Suicide Risk Factors and Warning Signs
Editor's note: This first of two related stories features information and discourse on suicide. Please use discretion with regard to reading and sharing the story. Anyone showing warning signs for suicide or observing those signs in another person can call the National Suicide Prevention Lifeline 24/7 at 1-800-273-TALK (8255) or access the Lifeline Chat to connect with a crisis counselor online, 24/7.
Paul Baltimore, Ph.D., could be quite creative, according to his mother, Patricia. The American history professor at the Los Rios Community College District in California wrote a series of comics, composed short stories, recorded YouTube videos for his classes, entertained audiences with widely revered karaoke performances and made progress on a book about the history of botany.
"He was a very well-rounded and very well-loved person," Pat Baltimore said of her son, who took his own life on April 8, 2021, four days before his 50th birthday. It's exceedingly difficult to explain the experience of having that happen to someone so close, she explained. "The loss is immeasurable."
Baltimore, who moved from Pennsylvania to California to reconnect with her son, watched his mental health deteriorate. A month and a half before Paul died, she felt like she was grasping at straws, and by that point, it was too late, she said. However, now she wants to tell her son's story to help others.
According to the Centers for Disease Control and Prevention (CDC), 45,979 people in the United States, a country with a population of about 330 million, intentionally ended their lives in 2020.
"Between 2000 and 2019, most WHO [World Health Organization] regions demonstrated a decline in the suicide rate, which was typically much higher than in the Americas throughout most years," said Stephen O'Connor, Ph.D., chief of the Suicide Prevention Research Program in the National Institute of Mental Health Division of Services and Intervention Research in Bethesda, Maryland. "However, the Americas was the only WHO region to demonstrate a rising suicide rate during this period of time."
About 1.2 million people in the U.S. attempted suicide in 2020, and suicide was among the top nine causes of death for people ages 10 through 64 that year, according to the CDC. It was the second-leading cause of death for people ages 10 through 14 and 25 through 34, too.
Rates of suicide, referring to the injury inflicted with the intention of ending one's life that results in death, are higher in the U.S. than in most other high-income countries, O'Connor added. The age-adjusted suicide rate in the U.S. went from 10.5 per 100,000 people in 1998 to 14.2 per 100,000 people in 2018, O'Connor said, basing the numbers on CDC data. Notably, though, the rate dropped to 13.5 per 100,000 in 2020, following a decline the previous year, as well.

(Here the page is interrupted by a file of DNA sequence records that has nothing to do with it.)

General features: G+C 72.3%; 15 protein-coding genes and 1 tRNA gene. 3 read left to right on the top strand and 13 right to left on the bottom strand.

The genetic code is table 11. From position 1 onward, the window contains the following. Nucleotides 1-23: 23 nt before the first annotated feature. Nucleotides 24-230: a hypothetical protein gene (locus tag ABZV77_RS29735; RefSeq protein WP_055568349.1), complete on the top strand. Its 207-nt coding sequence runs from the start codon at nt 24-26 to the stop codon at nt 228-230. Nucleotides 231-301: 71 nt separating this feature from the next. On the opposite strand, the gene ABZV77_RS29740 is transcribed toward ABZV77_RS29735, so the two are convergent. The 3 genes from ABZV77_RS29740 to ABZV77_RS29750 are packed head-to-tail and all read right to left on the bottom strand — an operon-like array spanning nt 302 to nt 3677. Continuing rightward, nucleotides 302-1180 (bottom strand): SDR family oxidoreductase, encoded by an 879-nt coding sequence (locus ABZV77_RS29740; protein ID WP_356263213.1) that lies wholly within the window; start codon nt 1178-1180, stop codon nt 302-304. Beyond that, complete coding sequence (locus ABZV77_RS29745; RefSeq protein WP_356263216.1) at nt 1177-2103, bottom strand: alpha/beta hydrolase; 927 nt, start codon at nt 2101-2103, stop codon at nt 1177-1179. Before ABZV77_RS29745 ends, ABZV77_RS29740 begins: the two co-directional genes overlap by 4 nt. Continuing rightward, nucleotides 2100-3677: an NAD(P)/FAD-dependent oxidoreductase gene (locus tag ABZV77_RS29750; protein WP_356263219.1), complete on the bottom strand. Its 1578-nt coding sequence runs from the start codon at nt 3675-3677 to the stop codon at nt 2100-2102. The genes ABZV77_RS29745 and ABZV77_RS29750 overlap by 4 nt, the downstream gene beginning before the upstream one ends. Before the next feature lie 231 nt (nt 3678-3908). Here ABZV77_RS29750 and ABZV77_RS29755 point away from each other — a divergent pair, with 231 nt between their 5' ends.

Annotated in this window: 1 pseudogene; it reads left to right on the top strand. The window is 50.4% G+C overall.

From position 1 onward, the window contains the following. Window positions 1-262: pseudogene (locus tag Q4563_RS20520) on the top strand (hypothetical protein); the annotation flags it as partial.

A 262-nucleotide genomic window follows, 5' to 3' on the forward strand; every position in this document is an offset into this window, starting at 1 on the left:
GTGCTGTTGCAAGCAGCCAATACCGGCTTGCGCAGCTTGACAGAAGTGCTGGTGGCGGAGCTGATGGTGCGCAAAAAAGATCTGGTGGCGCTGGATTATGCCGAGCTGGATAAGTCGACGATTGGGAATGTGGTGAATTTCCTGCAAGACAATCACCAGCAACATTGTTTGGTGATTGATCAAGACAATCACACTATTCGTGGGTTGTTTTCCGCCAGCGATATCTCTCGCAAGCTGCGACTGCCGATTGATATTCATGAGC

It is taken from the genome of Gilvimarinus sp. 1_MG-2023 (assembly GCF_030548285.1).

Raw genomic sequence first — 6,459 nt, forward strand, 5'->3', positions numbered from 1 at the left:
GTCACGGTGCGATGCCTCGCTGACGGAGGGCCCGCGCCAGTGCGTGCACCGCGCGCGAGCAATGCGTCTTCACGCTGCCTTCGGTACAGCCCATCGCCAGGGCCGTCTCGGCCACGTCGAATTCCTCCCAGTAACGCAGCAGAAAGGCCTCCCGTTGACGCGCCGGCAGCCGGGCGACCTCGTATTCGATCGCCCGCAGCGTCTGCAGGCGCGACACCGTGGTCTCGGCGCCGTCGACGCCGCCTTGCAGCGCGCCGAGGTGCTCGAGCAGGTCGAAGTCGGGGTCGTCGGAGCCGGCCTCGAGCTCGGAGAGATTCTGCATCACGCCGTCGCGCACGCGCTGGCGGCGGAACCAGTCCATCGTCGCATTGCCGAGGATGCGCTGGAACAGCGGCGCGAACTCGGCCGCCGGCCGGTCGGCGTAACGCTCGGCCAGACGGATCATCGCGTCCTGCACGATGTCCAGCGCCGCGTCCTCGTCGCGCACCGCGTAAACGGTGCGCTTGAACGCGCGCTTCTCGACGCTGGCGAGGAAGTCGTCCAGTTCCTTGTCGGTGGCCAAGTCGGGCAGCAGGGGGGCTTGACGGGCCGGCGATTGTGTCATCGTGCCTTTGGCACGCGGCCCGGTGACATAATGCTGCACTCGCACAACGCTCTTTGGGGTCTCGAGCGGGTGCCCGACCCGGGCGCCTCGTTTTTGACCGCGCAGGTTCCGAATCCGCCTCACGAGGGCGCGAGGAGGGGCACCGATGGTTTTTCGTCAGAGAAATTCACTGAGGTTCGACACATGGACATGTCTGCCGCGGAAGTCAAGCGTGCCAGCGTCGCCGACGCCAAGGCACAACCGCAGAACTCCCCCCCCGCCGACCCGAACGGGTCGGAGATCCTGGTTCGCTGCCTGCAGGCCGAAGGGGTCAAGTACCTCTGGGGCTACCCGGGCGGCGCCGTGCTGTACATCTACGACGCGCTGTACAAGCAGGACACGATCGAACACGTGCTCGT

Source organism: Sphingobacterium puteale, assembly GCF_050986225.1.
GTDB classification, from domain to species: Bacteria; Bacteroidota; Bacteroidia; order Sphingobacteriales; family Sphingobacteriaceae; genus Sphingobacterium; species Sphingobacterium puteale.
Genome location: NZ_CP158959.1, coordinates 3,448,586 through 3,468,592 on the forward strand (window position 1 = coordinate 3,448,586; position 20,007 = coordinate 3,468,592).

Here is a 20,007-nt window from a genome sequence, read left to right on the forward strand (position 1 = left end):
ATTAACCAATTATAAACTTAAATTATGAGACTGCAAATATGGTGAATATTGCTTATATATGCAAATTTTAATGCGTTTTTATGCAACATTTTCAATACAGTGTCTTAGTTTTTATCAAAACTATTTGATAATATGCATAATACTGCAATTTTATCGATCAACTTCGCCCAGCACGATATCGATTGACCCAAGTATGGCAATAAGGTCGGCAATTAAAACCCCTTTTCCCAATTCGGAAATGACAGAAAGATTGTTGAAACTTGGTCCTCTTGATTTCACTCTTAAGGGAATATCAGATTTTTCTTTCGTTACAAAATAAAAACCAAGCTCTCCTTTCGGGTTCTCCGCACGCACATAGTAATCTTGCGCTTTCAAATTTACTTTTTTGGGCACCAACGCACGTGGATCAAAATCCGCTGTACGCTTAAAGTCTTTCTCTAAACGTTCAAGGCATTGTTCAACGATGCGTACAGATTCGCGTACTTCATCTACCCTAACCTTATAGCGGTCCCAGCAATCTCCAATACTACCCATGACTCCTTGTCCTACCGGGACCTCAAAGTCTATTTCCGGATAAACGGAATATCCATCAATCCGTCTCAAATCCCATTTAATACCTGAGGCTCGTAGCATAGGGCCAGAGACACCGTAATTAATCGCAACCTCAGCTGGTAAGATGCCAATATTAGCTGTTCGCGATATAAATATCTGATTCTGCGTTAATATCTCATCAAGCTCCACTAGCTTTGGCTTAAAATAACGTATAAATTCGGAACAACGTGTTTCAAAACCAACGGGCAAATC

Rates of suicide are higher in the U.S. than in most other high-income countries.
O'Connor suggested the recent trends might signal an end to "the gradual but consistent" increase in the suicide rate observed since the turn of the millennium. Data for suicide since the start of the COVID-19 pandemic, which could either affirm or alter that picture, is not yet available.
Worldwide and in the United States, males account for a larger share of suicides, O'Connor added, with suicide by firearm being more common in the U.S. Veterans, residents of rural areas, LGBTQIA+ individuals and people with disabilities all have higher rates of suicide than the general U.S. population, according to information from the CDC.
Research suggests males are more likely than females to develop suicidality during marital separation and that the risk of suicide is four times higher for males than females following a separation. Recent research reaffirms that someone who has never been married is at increased suicide risk—which may be especially true if the person is in a low-income bracket—and separated individuals are more likely than married people to die by suicide.
Among young people in the U.S. between 10 and 24 years of age, the suicide rate increased 57 percent between 2007 and 2018, O'Connor noted. Pressure to embody perfection, possibly exacerbated by comparisons to peers who share polished photos on social media, may contribute to disconcerting trends. Experts point to an uptick in youth suicide since the launch of platforms such as Instagram which are fraught with images that could engender unrealistic expectations, especially among already overwhelmed adolescents.
Notably, though, all ages are affected by suicide, as CDC reports underscore.
Suicide is not a common response to adversity or mental illness. What has been termed "deaths of despair," which include suicides and deaths due to overdose, have been on the rise for 50 years, suggesting that further attention should be paid to risk factors, including ones often neglected in discourse about suicide awareness and prevention.